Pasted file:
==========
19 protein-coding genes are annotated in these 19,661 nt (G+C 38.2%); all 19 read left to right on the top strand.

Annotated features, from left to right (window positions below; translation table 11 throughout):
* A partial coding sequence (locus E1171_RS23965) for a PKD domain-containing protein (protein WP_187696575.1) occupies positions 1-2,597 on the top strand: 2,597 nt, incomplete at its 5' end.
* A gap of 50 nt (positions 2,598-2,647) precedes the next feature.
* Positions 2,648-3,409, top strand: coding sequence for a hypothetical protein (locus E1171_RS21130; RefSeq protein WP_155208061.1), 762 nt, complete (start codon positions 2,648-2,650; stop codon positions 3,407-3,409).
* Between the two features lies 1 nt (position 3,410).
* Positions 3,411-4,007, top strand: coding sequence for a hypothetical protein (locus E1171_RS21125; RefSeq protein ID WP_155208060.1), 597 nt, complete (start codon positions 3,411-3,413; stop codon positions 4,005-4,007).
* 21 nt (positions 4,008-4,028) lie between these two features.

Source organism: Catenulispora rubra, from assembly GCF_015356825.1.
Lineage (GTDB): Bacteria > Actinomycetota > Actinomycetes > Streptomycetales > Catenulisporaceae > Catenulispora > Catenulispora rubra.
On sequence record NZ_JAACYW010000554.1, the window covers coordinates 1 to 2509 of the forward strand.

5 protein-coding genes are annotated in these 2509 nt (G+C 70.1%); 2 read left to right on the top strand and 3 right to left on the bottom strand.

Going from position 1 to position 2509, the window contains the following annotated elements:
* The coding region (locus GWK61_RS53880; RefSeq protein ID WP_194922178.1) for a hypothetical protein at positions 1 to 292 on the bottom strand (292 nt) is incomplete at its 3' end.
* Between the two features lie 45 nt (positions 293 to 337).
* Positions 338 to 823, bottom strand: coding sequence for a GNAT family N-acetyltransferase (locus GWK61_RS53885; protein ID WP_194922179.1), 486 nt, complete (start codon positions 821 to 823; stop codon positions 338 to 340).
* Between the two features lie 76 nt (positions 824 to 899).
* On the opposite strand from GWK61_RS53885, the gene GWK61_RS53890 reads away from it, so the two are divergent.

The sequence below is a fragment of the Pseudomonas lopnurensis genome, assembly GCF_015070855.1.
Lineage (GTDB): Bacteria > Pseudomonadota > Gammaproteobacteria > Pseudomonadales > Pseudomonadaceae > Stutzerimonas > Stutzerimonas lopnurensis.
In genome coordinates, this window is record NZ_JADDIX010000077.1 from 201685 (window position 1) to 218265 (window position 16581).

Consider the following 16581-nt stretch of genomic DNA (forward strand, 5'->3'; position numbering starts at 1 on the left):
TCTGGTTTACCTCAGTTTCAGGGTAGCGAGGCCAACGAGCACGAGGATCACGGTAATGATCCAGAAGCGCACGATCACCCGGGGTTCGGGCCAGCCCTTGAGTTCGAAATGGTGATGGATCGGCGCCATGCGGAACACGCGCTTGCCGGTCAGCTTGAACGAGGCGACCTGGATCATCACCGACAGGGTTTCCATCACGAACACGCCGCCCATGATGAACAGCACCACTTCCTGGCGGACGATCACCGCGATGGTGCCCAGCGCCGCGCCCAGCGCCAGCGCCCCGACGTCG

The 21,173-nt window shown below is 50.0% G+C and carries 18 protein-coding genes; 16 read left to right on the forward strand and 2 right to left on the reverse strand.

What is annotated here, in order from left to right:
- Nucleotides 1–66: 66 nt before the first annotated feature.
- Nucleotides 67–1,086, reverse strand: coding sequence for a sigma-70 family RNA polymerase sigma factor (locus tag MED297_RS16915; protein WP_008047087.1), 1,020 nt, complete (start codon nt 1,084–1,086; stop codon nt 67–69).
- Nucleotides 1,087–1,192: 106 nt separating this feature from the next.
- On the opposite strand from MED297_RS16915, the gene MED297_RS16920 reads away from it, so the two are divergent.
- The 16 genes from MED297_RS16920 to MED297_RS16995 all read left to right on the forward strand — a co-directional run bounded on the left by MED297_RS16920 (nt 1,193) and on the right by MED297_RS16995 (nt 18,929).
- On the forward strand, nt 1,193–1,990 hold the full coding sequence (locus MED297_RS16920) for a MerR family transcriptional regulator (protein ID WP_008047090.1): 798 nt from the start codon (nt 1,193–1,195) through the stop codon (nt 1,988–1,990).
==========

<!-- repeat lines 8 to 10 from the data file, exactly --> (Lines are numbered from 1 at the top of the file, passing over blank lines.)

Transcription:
* 21 nt (positions 4,008-4,028) lie between these two features.

Source organism: Catenulispora rubra, from assembly GCF_015356825.1.
Lineage (GTDB): Bacteria > Actinomycetota > Actinomycetes > Streptomycetales > Catenulisporaceae > Catenulispora > Catenulispora rubra.